I am becoming increasingly concerned about the extent of the slowdown which is now underway in the US economy, a trend which has not yet been fully recognised by the Federal Reserve. Admittedly, some decline in the growth rate was always inevitable at this stage of the cycle, because the large boosts to growth stemming from the upswing in inventories and from fiscal stimulus were certain to lose momentum about now. But the pick up in more sustainable sources of growth, notably consumers’ expenditure and capital investment, has so far been more anaemic than I had hoped, and the improvement in the labour market may be going into reverse. The Fed may soon be forced to confront the choice they most wanted to avoid, which is whether to extend quantitative easing, instead of allowing their programmes of unconventional easing to lapse, as they fervently hoped earlier this year.The tragedy is that voices like that of Paul Krugman who warned of this a year and a half ago were ignored and continue to be ignored.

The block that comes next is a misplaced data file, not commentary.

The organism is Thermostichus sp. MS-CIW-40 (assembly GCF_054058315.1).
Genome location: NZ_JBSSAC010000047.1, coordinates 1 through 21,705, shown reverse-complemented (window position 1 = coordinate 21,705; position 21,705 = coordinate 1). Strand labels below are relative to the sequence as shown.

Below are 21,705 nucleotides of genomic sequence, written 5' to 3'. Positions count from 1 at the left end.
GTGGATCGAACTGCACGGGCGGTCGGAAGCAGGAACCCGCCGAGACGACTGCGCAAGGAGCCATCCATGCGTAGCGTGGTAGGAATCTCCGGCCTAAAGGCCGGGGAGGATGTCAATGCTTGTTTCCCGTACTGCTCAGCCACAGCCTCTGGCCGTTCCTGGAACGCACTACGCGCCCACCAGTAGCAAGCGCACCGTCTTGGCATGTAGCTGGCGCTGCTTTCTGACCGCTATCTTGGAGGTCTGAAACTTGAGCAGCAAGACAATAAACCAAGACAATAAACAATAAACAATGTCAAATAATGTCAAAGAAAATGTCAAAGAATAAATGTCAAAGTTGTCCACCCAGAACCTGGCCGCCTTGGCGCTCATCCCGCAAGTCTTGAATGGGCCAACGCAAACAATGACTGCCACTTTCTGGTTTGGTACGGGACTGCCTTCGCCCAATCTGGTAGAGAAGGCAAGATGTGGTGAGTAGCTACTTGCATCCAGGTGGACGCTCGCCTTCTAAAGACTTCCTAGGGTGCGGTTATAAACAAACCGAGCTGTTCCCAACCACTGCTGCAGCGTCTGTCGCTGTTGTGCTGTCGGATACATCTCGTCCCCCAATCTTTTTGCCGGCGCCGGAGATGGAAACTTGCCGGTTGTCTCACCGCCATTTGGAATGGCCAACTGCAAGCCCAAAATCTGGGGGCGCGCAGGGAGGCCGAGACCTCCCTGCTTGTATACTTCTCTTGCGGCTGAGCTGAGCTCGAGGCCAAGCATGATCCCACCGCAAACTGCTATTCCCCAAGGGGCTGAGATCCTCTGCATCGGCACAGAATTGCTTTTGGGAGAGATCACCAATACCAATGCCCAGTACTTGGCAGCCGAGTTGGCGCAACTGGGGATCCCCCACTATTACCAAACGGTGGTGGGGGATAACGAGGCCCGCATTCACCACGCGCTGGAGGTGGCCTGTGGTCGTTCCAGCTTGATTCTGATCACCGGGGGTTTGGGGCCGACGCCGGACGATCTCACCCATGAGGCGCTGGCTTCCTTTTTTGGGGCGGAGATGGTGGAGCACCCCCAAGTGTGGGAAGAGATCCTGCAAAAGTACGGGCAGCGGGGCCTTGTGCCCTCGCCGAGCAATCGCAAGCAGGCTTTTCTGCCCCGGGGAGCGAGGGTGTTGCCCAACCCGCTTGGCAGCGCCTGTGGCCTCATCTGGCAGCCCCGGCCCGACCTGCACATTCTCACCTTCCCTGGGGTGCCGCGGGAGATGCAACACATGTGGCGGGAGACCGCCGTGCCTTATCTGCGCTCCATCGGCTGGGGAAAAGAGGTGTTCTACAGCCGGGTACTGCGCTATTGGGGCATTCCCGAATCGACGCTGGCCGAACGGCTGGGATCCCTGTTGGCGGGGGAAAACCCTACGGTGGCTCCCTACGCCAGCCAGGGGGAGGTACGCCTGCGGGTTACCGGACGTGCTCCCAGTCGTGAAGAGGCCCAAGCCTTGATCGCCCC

With the ISM dropping towards the low 50s, initial claims rising, and the number of private sector jobs declining, it seems likely that the Fed will be forced to accept that below trend GDP growth is likely in coming quarters. Previously optimistic private sector forecasters have been downgrading their central case, and the danger of a double dip is coming onto the radar screen. For example, JP Morgan have recently shaved a full percentage point from their US GDP growth forecast for the second half of 2010, taking it down to 1.75 per cent.
No-one yet makes a double dip the most likely course of events in the US. But this is not very surprising, since economic forecasters almost never acknowledge the start of a recession until some months after it has actually taken place. Instead, they talk about “increased risks of recession”. It is interesting to note that both JP Morgan and Goldman Sachs now say that a double dip recession is about 25-30 per cent probable, which is what forecasters generally say when they are becoming really concerned that such an outcome could easily occur.
Policy in the US is still being made by the very people who allowed the financial crisis to occur, the very people who saw no "housing bubble", who assured us that sub-prime mortgage failures would be "contained", and that the fiscal stimulus by Obama was "big enough" and no second stimulus was (or is) needed. These are the very leaders who beat the drums and led the conga line of self-congratulations on a "job well done" as over 14 million Americans became officially unemployed and many millions of others have been banished to statistical "non-existence".